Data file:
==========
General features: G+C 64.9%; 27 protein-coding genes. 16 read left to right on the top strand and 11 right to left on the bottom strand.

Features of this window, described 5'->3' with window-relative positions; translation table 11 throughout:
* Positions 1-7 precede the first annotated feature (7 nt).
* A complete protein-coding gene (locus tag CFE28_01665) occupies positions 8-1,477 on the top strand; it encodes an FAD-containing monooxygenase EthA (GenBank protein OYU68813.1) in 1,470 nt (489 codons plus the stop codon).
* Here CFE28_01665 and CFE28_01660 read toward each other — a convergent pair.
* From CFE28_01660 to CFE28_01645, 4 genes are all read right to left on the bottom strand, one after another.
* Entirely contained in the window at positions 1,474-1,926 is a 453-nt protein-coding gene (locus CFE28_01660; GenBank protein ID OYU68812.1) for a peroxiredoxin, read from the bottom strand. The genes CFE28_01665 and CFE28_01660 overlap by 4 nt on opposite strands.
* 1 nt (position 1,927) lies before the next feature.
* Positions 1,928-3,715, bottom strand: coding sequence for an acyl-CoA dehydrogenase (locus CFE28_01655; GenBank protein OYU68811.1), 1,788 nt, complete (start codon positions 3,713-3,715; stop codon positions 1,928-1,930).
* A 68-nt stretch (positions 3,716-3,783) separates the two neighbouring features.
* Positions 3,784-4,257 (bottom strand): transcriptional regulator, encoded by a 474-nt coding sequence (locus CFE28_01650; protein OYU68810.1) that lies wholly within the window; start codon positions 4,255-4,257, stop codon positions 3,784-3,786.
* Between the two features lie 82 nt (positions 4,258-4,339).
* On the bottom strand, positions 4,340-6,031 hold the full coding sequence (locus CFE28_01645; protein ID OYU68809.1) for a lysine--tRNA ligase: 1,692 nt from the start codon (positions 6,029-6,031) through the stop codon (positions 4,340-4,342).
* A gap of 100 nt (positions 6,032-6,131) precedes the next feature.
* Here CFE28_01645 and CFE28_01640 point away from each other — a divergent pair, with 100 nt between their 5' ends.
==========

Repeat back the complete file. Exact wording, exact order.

General features: G+C 64.9%; 27 protein-coding genes. 16 read left to right on the top strand and 11 right to left on the bottom strand.

Features of this window, described 5'->3' with window-relative positions; translation table 11 throughout:
* Positions 1-7 precede the first annotated feature (7 nt).
* A complete protein-coding gene (locus tag CFE28_01665) occupies positions 8-1,477 on the top strand; it encodes an FAD-containing monooxygenase EthA (GenBank protein OYU68813.1) in 1,470 nt (489 codons plus the stop codon).
* Here CFE28_01665 and CFE28_01660 read toward each other — a convergent pair.
* From CFE28_01660 to CFE28_01645, 4 genes are all read right to left on the bottom strand, one after another.
* Entirely contained in the window at positions 1,474-1,926 is a 453-nt protein-coding gene (locus CFE28_01660; GenBank protein ID OYU68812.1) for a peroxiredoxin, read from the bottom strand. The genes CFE28_01665 and CFE28_01660 overlap by 4 nt on opposite strands.
* 1 nt (position 1,927) lies before the next feature.
* Positions 1,928-3,715, bottom strand: coding sequence for an acyl-CoA dehydrogenase (locus CFE28_01655; GenBank protein OYU68811.1), 1,788 nt, complete (start codon positions 3,713-3,715; stop codon positions 1,928-1,930).
* A 68-nt stretch (positions 3,716-3,783) separates the two neighbouring features.
* Positions 3,784-4,257 (bottom strand): transcriptional regulator, encoded by a 474-nt coding sequence (locus CFE28_01650; protein OYU68810.1) that lies wholly within the window; start codon positions 4,255-4,257, stop codon positions 3,784-3,786.
* Between the two features lie 82 nt (positions 4,258-4,339).
* On the bottom strand, positions 4,340-6,031 hold the full coding sequence (locus CFE28_01645; protein ID OYU68809.1) for a lysine--tRNA ligase: 1,692 nt from the start codon (positions 6,029-6,031) through the stop codon (positions 4,340-4,342).
* A gap of 100 nt (positions 6,032-6,131) precedes the next feature.
* Here CFE28_01645 and CFE28_01640 point away from each other — a divergent pair, with 100 nt between their 5' ends.